As Congress enjoys their summer break, it looks like there will be no presidential recess appointment of the first head of the new Consumer Financial Protection Bureau. President Obama, bowing to Republican opposition, had already dismissed the idea of appointing the best and most logical choice, Elizabeth Warren, but has a new candidate in mind.
No way, say the Republicans. They are using the parliamentary procedure of “pro forma” sessions to prevent Congress from going into a formal recess, thereby preventing Obama from seating Richard Cordray, a close aide and ally of Warren while she was setting up the consumer agency.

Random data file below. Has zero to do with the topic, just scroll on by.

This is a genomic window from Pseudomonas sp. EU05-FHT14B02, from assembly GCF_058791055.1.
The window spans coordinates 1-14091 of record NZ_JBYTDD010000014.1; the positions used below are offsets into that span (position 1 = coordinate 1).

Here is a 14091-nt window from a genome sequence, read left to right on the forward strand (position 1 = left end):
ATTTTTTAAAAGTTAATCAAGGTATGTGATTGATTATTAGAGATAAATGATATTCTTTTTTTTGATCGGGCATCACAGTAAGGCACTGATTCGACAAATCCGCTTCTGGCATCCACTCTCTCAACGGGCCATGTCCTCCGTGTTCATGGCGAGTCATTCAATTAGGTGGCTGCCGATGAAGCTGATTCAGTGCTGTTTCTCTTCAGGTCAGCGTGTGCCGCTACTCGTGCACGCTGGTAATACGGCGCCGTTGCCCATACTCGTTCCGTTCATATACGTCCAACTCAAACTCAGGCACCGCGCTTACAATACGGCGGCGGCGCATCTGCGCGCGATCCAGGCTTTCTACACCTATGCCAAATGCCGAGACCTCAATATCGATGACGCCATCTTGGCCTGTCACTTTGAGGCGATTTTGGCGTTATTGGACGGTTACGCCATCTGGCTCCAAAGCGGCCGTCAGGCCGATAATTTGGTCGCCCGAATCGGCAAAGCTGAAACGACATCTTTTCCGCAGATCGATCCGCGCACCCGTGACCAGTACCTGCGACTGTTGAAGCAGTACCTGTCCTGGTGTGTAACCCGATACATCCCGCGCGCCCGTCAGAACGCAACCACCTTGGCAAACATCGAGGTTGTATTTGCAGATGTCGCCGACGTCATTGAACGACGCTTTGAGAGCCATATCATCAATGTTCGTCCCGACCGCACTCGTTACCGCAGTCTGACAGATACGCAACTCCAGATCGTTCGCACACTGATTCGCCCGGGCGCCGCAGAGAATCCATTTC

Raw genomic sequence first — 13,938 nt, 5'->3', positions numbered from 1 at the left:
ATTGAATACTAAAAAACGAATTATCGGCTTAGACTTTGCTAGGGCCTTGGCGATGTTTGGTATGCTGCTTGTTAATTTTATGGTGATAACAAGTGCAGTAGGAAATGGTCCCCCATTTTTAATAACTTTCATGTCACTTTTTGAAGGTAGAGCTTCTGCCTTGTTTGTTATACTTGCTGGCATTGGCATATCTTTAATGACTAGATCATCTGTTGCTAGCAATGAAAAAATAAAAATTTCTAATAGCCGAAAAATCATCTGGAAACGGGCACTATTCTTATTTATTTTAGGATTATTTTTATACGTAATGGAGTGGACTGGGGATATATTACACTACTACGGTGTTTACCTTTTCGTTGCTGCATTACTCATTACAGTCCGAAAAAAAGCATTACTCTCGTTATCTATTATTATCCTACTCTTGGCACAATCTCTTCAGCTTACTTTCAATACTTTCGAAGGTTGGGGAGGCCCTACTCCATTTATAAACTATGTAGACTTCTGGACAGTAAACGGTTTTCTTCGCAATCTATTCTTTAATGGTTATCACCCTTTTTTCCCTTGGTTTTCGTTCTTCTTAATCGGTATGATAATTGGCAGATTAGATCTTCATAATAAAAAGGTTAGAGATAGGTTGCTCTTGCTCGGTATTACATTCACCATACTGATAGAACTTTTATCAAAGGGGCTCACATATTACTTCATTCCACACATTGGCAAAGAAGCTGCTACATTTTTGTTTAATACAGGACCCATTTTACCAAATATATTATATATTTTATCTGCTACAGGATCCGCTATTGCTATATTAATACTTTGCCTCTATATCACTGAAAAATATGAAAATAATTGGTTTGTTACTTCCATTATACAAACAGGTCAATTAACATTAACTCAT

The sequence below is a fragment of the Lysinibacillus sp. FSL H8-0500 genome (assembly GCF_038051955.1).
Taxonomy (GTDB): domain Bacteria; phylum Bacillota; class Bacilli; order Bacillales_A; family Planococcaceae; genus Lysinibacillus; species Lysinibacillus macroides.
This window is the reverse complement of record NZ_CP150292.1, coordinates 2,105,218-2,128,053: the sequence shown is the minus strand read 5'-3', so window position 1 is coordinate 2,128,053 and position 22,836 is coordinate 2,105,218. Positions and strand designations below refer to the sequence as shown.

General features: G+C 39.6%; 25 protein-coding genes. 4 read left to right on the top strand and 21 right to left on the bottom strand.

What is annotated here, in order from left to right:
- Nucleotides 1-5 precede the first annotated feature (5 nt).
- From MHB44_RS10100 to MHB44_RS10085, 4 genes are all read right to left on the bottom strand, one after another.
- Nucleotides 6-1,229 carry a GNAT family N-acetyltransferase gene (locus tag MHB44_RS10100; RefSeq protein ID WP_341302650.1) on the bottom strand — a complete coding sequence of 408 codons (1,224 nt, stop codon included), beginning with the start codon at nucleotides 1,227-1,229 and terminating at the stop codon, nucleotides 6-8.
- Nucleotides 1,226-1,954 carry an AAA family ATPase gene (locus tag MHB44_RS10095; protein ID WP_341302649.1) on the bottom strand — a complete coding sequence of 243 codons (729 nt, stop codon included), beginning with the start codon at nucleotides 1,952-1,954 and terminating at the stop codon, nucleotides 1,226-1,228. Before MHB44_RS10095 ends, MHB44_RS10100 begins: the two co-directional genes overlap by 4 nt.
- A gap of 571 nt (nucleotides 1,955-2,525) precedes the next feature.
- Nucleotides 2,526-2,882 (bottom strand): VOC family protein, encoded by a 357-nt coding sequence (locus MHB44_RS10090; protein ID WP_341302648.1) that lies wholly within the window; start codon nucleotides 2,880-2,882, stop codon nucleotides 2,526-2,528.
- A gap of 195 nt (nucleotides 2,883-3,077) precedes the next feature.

This is not exclusively a Republican trick. Democratic Senate Majority Leader Harry Reid used pro forma sessions to block some of President Bush’s recess appointments in 2007. Blocking appointments is nothing new for senators of either party.
This time Republicans are going farther. Rather than opposing a particular nominee, they are blanketly opposing any of Obama’s nominees.
“This isn’t about any particular appointee — Ben Franklin could come back to life and they would oppose him,” said Joseph Engelhard, a consultant at a Washington research firm and a former GOP House aide. NY Times: Nominees at Standstill as G.O.P. Flexes Its Muscle
Here is the tally, from the Congressional Research Service of the number of recess appointments by our three most recent presidents:
President Clinton: 129
President Bush: 171
President Obama: 15
When it comes to obstructing the work of the government, Republicans have set a high standard.